Tuesday, September 6, 2016

Coordinator Pattern for Distributed Enterprise Applications

When building software for the enterprise, particularly where data access to one or more source will be shared across multiple application domains, and where distribution and reuse through distribution is a virtue, it would be helpful to use a Coordinator as the authority for the unit of work. A Coordinator is a service which accepts a single incoming command and issues one or many commands to resources (data access services). The resources are separated into read and write resources for each source. The read resources may be used by the presentation layer or the Coordination Layer, but the write layer (which specializes in executing commands) may only be used by the Coordination Layer.
A Coordinator is similar to a Unit of Work pattern. The key difference is that it must be hosted as a service and use data access as services.
The Coordinator owns the transaction. It must begin and either rollback or commit the transaction. The transaction may be distributed across many data sources (throughout the writer resources). The writer resources must be designed in a way that handles concurrency. For example, if using an ORM you may need to load then update or insert any specific data entities involved in the transaction. These writer resources should handle the entire transaction for the data source which it wraps (typically one database). The Coordinator should send commands to any resources and raise any events necessary upon executing the commands.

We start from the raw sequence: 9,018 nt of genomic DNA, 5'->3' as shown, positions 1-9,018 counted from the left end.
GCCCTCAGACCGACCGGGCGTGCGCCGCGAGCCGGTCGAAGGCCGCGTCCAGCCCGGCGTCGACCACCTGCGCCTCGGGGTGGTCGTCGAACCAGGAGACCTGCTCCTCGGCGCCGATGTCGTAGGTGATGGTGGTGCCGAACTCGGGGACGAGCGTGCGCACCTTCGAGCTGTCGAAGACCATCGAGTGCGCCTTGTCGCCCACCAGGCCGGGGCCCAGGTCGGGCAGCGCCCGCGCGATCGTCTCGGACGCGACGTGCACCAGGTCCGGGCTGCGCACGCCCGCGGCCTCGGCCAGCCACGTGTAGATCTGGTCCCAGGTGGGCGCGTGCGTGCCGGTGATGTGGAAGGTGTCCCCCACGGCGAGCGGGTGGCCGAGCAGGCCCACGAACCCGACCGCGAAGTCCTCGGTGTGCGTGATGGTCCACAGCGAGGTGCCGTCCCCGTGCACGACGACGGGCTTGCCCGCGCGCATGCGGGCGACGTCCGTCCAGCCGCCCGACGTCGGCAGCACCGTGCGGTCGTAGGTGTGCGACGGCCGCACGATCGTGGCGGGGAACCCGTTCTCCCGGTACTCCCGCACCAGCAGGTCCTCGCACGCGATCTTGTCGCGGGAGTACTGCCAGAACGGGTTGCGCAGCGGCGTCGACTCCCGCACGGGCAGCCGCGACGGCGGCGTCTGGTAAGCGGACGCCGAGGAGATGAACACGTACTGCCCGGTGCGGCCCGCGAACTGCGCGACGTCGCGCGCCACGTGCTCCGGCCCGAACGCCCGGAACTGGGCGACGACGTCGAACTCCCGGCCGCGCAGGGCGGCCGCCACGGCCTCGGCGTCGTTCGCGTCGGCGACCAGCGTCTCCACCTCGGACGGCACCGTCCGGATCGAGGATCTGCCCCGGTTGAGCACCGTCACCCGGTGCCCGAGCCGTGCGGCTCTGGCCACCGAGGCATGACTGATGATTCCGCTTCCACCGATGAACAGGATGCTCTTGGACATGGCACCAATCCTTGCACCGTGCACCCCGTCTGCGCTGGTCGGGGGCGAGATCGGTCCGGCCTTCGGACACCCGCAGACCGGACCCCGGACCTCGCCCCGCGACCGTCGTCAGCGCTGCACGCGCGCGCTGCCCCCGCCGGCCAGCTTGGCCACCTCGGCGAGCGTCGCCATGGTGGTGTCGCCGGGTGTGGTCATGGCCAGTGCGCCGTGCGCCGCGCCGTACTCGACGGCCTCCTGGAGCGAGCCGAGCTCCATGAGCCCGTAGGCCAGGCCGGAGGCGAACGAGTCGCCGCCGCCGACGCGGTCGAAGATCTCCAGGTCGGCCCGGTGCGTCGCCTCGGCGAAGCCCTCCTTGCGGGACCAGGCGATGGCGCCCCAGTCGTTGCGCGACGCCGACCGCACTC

The Coordinator should listen for events (as in event based architecture) and respond to those events by issuing those specific commands to the resources which it consumes. Those resources may be shared amongst other Coordinators. Resource commands should be synchronous so that transactions can be used appropriately. The Coordinator is an architectural pattern which can be used to implement a Unit of Work pattern in a distributed, service-based architecture. Coordinators should be consumed asynchronously using event-driven mechanisms. Coordinators should respond to events raised by other Coordinators or by users via the presentation layer.